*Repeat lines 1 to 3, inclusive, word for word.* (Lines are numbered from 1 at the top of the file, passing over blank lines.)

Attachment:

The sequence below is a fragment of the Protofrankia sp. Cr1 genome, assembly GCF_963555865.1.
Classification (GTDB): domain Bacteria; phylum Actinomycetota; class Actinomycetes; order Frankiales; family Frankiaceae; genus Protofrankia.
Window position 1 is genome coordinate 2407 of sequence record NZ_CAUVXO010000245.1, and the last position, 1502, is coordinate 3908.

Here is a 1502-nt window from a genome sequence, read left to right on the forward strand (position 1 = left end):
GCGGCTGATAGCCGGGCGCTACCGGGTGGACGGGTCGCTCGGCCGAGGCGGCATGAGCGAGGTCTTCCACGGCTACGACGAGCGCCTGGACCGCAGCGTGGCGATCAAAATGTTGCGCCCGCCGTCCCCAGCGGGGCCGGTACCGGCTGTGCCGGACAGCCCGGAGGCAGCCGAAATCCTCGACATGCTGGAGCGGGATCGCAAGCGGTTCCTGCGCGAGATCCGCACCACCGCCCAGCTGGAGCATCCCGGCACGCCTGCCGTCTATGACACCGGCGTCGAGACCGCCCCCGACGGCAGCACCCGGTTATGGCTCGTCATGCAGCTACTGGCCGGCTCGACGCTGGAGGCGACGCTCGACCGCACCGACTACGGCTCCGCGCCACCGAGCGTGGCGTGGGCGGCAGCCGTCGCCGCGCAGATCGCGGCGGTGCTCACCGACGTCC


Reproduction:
The sequence below is a fragment of the Protofrankia sp. Cr1 genome, assembly GCF_963555865.1.
Classification (GTDB): domain Bacteria; phylum Actinomycetota; class Actinomycetes; order Frankiales; family Frankiaceae; genus Protofrankia.
Window position 1 is genome coordinate 2407 of sequence record NZ_CAUVXO010000245.1, and the last position, 1502, is coordinate 3908.